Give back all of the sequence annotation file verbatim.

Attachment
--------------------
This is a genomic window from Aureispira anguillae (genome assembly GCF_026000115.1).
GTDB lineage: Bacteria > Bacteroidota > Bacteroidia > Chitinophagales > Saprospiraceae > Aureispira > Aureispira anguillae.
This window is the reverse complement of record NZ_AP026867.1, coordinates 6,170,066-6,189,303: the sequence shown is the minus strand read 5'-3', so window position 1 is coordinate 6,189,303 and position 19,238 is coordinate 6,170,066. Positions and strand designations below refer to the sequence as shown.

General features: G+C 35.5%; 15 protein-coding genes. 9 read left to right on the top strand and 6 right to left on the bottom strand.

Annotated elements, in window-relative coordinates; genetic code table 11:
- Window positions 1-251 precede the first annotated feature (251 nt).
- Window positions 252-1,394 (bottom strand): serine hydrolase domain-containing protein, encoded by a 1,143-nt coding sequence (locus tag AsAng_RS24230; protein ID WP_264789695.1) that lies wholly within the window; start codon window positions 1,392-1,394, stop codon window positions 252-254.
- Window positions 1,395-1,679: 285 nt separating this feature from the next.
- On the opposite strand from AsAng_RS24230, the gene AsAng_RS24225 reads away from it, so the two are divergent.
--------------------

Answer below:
This is a genomic window from Aureispira anguillae (genome assembly GCF_026000115.1).
GTDB lineage: Bacteria > Bacteroidota > Bacteroidia > Chitinophagales > Saprospiraceae > Aureispira > Aureispira anguillae.
This window is the reverse complement of record NZ_AP026867.1, coordinates 6,170,066-6,189,303: the sequence shown is the minus strand read 5'-3', so window position 1 is coordinate 6,189,303 and position 19,238 is coordinate 6,170,066. Positions and strand designations below refer to the sequence as shown.

General features: G+C 35.5%; 15 protein-coding genes. 9 read left to right on the top strand and 6 right to left on the bottom strand.

Annotated elements, in window-relative coordinates; genetic code table 11:
- Window positions 1-251 precede the first annotated feature (251 nt).
- Window positions 252-1,394 (bottom strand): serine hydrolase domain-containing protein, encoded by a 1,143-nt coding sequence (locus tag AsAng_RS24230; protein ID WP_264789695.1) that lies wholly within the window; start codon window positions 1,392-1,394, stop codon window positions 252-254.
- Window positions 1,395-1,679: 285 nt separating this feature from the next.
- On the opposite strand from AsAng_RS24230, the gene AsAng_RS24225 reads away from it, so the two are divergent.